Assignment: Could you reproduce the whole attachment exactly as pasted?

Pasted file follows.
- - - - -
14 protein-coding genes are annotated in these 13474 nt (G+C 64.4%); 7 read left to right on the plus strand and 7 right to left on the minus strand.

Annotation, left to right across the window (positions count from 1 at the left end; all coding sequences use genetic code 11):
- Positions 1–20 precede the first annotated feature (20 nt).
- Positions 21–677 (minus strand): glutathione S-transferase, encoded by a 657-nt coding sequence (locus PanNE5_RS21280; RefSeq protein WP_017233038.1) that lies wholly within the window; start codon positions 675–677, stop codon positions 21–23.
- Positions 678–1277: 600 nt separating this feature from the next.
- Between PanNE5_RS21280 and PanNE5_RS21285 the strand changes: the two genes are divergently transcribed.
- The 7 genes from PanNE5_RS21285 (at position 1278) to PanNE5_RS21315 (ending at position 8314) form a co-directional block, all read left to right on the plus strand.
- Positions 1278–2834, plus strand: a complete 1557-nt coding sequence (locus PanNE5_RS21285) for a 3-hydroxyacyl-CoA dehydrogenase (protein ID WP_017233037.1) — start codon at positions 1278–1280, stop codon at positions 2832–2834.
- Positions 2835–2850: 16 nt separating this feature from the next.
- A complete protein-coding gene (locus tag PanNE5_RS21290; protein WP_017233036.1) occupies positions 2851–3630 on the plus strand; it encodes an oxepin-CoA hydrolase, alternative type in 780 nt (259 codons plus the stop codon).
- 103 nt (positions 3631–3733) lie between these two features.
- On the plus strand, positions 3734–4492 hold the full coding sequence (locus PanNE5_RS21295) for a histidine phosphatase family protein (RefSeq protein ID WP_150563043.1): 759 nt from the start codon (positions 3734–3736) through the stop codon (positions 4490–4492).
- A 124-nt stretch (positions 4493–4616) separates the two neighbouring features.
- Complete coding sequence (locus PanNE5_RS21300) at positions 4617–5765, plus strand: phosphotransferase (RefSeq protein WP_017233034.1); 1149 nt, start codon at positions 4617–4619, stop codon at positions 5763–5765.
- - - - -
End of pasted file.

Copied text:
14 protein-coding genes are annotated in these 13474 nt (G+C 64.4%); 7 read left to right on the plus strand and 7 right to left on the minus strand.

Annotation, left to right across the window (positions count from 1 at the left end; all coding sequences use genetic code 11):
- Positions 1–20 precede the first annotated feature (20 nt).
- Positions 21–677 (minus strand): glutathione S-transferase, encoded by a 657-nt coding sequence (locus PanNE5_RS21280; RefSeq protein WP_017233038.1) that lies wholly within the window; start codon positions 675–677, stop codon positions 21–23.
- Positions 678–1277: 600 nt separating this feature from the next.
- Between PanNE5_RS21280 and PanNE5_RS21285 the strand changes: the two genes are divergently transcribed.
- The 7 genes from PanNE5_RS21285 (at position 1278) to PanNE5_RS21315 (ending at position 8314) form a co-directional block, all read left to right on the plus strand.
- Positions 1278–2834, plus strand: a complete 1557-nt coding sequence (locus PanNE5_RS21285) for a 3-hydroxyacyl-CoA dehydrogenase (protein ID WP_017233037.1) — start codon at positions 1278–1280, stop codon at positions 2832–2834.
- Positions 2835–2850: 16 nt separating this feature from the next.
- A complete protein-coding gene (locus tag PanNE5_RS21290; protein WP_017233036.1) occupies positions 2851–3630 on the plus strand; it encodes an oxepin-CoA hydrolase, alternative type in 780 nt (259 codons plus the stop codon).
- 103 nt (positions 3631–3733) lie between these two features.
- On the plus strand, positions 3734–4492 hold the full coding sequence (locus PanNE5_RS21295) for a histidine phosphatase family protein (RefSeq protein ID WP_150563043.1): 759 nt from the start codon (positions 3734–3736) through the stop codon (positions 4490–4492).
- A 124-nt stretch (positions 4493–4616) separates the two neighbouring features.
- Complete coding sequence (locus PanNE5_RS21300) at positions 4617–5765, plus strand: phosphotransferase (RefSeq protein WP_017233034.1); 1149 nt, start codon at positions 4617–4619, stop codon at positions 5763–5765.